Friday, September 30, 2011

Utah Indie Games Night - September 2011

Wow, last night was AWESOME! We had a really great turn out (over 50 people) and it was an enormous treat to hear from Tracy Hickman, a renowned game designer and best selling author. He had a lot of wisdom to impart to us, and I felt like a sponge just soaking it all in. I certainly learned a lot from his presentation on "Story and Meaning in Games".

Tracy started his presentation on how story gives meaning to events. He mentioned that the news is done in a story format these days because story can communicate meaning. A pure journalistic approach would be communicating just the facts and then letting the reader decide. However the media likes to give "the story" so they can help shape our thoughts and opinions about the events, and thus sway our thinking towards their agenda.

He described different kinds of story structure in games from a linear type to more of a branching type used in games, with both hard and soft boundaries to help guide the player and plot to flow in a general direction. He also went into differing types of characters, and how you can boil them all down into eight different types. Four of those types are "driving" characters that help move the plot along, and the other four are mere "passengers" that come along for the ride. It's interesting to note that in some stories the main character doesn't have to be a "driving" character, and he used "To Kill a Mocking Bird" as an example of this.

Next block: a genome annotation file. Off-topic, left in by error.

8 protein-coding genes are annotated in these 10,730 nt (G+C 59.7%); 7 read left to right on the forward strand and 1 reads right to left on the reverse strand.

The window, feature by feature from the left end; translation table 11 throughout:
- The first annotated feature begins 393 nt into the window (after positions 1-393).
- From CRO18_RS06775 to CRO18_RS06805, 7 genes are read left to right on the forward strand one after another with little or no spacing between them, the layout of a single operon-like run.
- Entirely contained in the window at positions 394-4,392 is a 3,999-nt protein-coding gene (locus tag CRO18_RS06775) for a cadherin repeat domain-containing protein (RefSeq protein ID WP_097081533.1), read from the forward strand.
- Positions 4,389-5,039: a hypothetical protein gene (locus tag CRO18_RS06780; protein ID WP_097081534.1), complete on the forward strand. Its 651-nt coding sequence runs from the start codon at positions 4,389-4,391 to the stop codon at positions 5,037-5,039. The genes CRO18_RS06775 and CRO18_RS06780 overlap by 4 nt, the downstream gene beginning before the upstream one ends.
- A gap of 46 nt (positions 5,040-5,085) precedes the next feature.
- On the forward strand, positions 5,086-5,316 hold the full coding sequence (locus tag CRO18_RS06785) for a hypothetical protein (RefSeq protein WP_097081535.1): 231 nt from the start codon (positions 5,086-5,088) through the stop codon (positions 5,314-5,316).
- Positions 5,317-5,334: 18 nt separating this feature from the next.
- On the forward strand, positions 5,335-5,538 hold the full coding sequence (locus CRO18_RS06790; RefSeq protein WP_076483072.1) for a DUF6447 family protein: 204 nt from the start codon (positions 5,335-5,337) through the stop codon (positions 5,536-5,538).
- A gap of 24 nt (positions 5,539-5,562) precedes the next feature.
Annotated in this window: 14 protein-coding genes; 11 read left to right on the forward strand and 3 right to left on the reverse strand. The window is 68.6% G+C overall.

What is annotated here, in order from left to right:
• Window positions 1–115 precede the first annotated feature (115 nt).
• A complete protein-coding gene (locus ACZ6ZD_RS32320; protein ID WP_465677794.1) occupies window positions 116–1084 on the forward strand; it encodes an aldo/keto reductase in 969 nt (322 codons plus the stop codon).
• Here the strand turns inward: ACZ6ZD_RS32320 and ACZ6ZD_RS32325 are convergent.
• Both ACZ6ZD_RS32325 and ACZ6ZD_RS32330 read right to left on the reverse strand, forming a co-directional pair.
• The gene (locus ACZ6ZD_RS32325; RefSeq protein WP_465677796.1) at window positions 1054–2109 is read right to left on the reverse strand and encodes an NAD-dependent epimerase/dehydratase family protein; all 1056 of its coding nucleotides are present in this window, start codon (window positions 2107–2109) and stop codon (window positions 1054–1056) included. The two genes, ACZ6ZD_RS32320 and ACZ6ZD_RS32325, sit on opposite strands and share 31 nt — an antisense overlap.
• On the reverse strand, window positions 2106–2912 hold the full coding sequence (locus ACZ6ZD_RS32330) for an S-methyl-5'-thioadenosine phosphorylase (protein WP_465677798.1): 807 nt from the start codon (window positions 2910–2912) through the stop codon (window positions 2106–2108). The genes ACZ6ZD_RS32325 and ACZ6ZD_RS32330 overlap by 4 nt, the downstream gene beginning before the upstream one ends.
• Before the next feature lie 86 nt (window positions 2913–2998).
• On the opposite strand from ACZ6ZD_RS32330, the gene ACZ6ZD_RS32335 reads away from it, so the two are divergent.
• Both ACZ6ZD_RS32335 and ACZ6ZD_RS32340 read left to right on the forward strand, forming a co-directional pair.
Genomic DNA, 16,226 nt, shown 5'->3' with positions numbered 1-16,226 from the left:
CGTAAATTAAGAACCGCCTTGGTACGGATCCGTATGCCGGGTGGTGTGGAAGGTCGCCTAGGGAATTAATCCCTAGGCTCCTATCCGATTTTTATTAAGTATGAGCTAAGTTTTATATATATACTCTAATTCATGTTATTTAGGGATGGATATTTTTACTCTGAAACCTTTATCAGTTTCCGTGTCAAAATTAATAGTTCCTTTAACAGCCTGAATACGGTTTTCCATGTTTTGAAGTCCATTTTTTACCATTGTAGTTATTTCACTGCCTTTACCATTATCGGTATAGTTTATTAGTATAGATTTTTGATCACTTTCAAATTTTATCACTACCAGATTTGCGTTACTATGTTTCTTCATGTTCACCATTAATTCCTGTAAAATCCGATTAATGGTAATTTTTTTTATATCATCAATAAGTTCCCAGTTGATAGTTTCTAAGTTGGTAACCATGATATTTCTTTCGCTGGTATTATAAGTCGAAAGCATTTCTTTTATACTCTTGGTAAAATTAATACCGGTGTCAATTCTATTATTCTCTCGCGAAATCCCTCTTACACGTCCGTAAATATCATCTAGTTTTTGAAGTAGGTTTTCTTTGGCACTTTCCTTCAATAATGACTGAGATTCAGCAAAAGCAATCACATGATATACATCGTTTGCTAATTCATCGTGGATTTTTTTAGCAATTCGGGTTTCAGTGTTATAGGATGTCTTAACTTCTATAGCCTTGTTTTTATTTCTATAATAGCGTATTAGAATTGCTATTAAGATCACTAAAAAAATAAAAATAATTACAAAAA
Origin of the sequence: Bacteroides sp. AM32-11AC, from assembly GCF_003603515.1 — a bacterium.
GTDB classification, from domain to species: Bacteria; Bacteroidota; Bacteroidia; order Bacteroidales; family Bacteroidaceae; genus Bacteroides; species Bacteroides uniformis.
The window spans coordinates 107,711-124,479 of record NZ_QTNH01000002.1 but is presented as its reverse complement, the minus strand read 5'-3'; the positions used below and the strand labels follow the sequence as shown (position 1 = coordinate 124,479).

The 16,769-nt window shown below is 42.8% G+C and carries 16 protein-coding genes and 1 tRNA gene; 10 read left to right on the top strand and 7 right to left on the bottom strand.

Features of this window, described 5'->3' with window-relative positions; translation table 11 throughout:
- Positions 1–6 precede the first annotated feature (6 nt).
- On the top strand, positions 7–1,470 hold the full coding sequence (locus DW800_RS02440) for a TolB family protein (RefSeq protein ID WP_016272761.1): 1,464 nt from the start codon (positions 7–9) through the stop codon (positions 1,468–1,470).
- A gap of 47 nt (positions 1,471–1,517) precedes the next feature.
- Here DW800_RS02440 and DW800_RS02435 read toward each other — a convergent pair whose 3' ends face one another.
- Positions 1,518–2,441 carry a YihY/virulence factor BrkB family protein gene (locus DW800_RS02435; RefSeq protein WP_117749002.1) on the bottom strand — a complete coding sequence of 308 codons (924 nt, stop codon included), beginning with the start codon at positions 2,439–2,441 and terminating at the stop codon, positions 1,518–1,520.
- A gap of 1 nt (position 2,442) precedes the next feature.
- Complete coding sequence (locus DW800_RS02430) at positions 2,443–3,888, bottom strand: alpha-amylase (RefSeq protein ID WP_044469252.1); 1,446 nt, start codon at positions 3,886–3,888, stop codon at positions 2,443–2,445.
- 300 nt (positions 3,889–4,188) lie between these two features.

He also discussed the four different through lines within a story. He mentioned that games do a good job of presenting the "Objective" and "Main Character" through lines, however they don't yet do a great job at presenting the "Subjective" and "Impact Character" through lines within a story. Because of this, stories within games can fall a little "flat". There does seem to be some truth to this, as I haven't been impacted nearly as much by stories within games, as I have been by stories within film and prose. I'm not an avid fiction reader, but from my own experience I can say that stories within the written word have taken on more meaning to me than stories within film, and then to a lesser degree, stories within games. I think this is in large part because my own imagination fills in those gaps, and the visuals from movies or games just can compete with that. Perhaps it's just that storytelling within games hasn't had enough time to "catch up" to where storytelling is within film, as film has had a lot more time to advance as an art form than games.

Tracy ended with a thought on how his books have impacted others and likewise our games could effect and change the world as well. I know we probably don't think about that much, as we ascribe ourselves as being mere entertainers, but we have the potential in our art and craft to touch lives (hopefully for the better). When I look back on my life, I can remember stories within books, movies, and games (mostly adventure games for me), that have filled my life with more meaning and have a special place in my heart. Those "stories" have had a powerful impact on my life, and I think we sometimes underestimate the power of "story". I think we have a responsibility as game designers to imbue our games with more meaning, and touch the lives of others in a positive way.